Can you distribute Mac software over the internet without signing it, thereby avoiding Developer ID and notarization entirely? Technically, currently, yes, although Apple has indicated that a future version of macOS may not allow unsigned code to run at all. Some people claim that Mac users can “just right click” to run unsigned software. But what does that mean exactly? Let’s look at the user experience, in a series of screenshots. For illustration, I created an unsigned application, “MyGreatApp”, uploaded it to my server, and then downloaded the app with Safari on macOS 10.15.6, the latest public version of the Mac operating system. (The experience is essentially the same on the beta version of macOS Big Sur, except the new iOS style alerts look even worse.) Here’s what you see when you try to open the app normally (double click) in Finder.[…]
As a Mac developer, it’s nearly impossible to run a viable software business when this is the first-run experience of new customers. You’ll never get any new customers! This is why every Mac developer I know signs up for Developer ID and ships only signed, notarized apps. It would be financial suicide to do otherwise. Technically, the option is there to “just right click”, but practically it’s not a viable distribution option for Mac developers. From a business perspective, there’s no avoiding the Gatekeeper.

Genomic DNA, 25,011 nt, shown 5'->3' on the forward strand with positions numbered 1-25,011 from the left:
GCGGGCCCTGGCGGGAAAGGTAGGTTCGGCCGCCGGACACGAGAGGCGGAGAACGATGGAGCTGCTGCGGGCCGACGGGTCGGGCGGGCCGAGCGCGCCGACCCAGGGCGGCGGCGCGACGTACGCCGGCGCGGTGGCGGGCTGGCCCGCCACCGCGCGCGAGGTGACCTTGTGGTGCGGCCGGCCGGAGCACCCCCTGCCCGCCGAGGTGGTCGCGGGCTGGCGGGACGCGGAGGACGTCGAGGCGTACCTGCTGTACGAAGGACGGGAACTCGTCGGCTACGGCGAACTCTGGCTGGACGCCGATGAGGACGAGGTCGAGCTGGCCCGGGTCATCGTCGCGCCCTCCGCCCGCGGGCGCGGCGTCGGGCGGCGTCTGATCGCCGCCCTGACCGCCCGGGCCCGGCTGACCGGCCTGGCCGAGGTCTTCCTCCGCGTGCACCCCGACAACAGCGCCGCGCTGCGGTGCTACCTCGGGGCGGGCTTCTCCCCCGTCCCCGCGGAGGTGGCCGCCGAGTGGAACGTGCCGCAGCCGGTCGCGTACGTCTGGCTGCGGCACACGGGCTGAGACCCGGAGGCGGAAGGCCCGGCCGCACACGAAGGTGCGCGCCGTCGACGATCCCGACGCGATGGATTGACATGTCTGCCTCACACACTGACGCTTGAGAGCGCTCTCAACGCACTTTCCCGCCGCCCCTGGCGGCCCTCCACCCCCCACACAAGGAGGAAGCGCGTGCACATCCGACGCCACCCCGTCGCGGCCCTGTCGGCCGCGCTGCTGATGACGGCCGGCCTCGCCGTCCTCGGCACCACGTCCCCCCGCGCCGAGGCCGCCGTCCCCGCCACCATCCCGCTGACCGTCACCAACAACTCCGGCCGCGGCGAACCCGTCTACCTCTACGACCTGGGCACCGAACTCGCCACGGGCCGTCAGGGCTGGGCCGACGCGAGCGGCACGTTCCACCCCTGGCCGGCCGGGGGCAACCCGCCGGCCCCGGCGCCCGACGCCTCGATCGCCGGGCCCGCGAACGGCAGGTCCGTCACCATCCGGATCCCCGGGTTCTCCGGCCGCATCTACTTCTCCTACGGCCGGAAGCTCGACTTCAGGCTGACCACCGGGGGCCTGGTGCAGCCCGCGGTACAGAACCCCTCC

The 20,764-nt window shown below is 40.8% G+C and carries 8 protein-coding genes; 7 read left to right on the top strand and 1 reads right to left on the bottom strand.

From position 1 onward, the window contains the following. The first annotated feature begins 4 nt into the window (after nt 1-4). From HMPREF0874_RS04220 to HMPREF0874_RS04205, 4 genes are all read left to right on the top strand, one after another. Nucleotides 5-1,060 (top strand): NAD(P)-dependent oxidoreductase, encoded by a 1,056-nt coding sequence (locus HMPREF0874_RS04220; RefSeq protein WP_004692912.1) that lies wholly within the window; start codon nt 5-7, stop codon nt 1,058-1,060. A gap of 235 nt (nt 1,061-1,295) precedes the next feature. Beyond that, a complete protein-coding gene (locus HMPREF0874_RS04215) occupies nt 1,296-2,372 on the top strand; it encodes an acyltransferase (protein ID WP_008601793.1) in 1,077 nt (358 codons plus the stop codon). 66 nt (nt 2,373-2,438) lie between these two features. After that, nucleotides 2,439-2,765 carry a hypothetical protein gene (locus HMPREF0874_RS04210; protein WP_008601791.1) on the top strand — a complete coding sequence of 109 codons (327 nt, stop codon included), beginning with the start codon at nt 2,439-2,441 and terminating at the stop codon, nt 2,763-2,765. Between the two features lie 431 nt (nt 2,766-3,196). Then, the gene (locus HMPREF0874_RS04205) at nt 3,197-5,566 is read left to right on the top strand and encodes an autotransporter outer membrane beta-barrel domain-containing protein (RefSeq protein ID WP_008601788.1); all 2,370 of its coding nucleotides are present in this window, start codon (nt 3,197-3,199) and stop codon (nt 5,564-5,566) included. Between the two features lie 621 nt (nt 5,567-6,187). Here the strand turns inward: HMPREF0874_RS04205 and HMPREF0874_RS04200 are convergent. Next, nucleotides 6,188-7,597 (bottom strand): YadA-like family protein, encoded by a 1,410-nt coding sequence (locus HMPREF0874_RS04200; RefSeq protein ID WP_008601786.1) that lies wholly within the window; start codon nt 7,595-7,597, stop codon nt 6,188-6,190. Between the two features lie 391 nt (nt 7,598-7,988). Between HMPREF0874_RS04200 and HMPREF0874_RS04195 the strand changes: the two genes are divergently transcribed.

For all intents and purposes, Macs and macOS are already entirely locked down and can only run software approved by Apple. macOS Big Sur on ARM Macs will make the rules even stricter – while ARM Macs can still run unsigned Intel code in the way described above, you can’t run unsigned code compiled for Apple Silicon.
The screws are being tightened little by little, and just as I predicted and warned way back in 2010 with the introduction of the Mac App Store (and then again in 2011 with the introduction of sandboxing, and then again in 2012 with the introduction of Gatekeeper), we’re very close to a total lockdown of macOS, thereby completing turning the Mac into iOS – appliances you do not control and do not own. You pay a hefty sum for the mere privilege of borrowing your iOS or Mac appliance, but you don’t actually buy them.
Microsoft Windows is more open than the leading Unix OS by marketshare.
Go and tell that to a person 25 years back.
BTW I do believe that some form of whitelisting (aka signing) is necessary, considering that there is no way to identify 100% of malware. The problem is that signing is granted via private contracts on the OS vendor’s terms.
Windows is not too far behind. If you download an app, it would be blocked by default, and the user needs to go thru some scary dialog boxes.
Even the PowerShell scripts I wrote were blocked. Back in time, when I first tried them, they would not work when double-clicked on the explorer. It turns out I had to run an admin command to enable running those.